Summer invaded. Visitors. Camping trips. Family. And my writing went the way of dead spring flowers—faded and dismissed—praying for a rain endowed wind or hungry bird to escort them to fertile fields.
Sparkers, Novella III of my The Creep Mesquite Anthology is due to release in August, and I’m currently on my third edit.
(Note to self: Must edit. Must edit.)
But it’s so much fun talking to you.
(BUT must edit. Must edit. Must edit and release, soon.)
As I edit and play catch-up, my Wednesday’s Writer Spider Street Fighter, will be dedicated to advice given by those more established and successful than I.
As one writes, a writer does not experience loneliness though she may live a remote and secluded life style. The writer always has those individuals—lovers, friends, family—she creates. All that changes, however, very quickly, when the writer drops her word.doc into a file at night, or in the predawn hours, and rubs her sleep burdened eyes. A sense of, I’m all alone, creeps in and scurries about like dinosaurs. They leave footprints that generate giant crevices in the muddy matter that occupies the space between the ears.
Some writers cave at this time never to retrieve that word.doc from the file. I shamefully admit, that I too have wallowed in the murky muck of the engulfing footprints. Luckily, a family member, or friend, or stranger tossed me a rope in the form of a quote from a famous author. This rope rescued me and pulled me from the hollows of the relentless pain of self-doubt.
A light in the attic flicked on and dinosaur footprints disappeared.
During August’s Wednesday blog posts, as an origin of motivation and information, I offer some inspiring quotes I have used to pull myself from the murk.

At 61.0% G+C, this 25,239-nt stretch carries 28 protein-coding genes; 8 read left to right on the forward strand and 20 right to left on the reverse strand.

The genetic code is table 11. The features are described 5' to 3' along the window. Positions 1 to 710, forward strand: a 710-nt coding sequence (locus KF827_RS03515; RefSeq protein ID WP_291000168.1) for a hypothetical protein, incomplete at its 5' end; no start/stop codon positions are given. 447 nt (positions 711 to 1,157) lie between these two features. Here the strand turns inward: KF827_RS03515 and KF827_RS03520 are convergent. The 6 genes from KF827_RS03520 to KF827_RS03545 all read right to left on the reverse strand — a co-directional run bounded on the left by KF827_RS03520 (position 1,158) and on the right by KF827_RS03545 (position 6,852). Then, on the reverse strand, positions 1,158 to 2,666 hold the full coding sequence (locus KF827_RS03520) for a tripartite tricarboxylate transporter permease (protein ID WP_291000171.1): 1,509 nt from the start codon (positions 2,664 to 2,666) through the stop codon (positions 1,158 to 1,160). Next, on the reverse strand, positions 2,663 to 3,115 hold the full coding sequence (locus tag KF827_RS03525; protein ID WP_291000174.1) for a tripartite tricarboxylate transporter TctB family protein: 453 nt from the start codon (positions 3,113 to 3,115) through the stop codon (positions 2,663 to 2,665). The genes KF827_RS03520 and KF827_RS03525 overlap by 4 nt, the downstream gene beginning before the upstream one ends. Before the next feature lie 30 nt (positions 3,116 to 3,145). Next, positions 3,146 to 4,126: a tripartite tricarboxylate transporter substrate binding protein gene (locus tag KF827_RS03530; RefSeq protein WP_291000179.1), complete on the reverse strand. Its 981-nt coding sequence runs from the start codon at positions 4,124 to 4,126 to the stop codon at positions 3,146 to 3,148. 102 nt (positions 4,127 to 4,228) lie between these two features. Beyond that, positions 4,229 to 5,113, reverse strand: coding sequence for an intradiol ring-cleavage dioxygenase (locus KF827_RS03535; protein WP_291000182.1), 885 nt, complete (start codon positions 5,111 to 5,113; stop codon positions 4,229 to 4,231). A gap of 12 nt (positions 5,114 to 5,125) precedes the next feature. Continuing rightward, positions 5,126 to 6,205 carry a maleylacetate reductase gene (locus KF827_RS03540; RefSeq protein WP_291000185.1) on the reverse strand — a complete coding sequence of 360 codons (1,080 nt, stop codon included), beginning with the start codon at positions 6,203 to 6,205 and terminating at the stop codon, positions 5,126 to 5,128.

During my search for the perfect inspirational and/or informative quotes, I found two very befitting passages that demanded to be featured at the very beginning of our endeavor so that a level playing field could be constructed upon which a writer might build, dance, play, and inevitably create.
American poetry, whatever its other virtues, has seldom promised a path to fame and fortune. One lively exception was the work of Carl Sandburg, who achieved a celebrity before his death in 1967 that seemed more typical of a Hollywood screen legend or a Hall of Fame athlete.
Please, feel free to offer your own inspirational and/or informative quotes in the comment section below. I would enjoy them. Plus, I am in need of a new rope or two or thousand.
The Science Fiction Reality blog is a little science, a little fiction, a little about writing, and a lot of real.
Spider web image on Pixabay by Nemo
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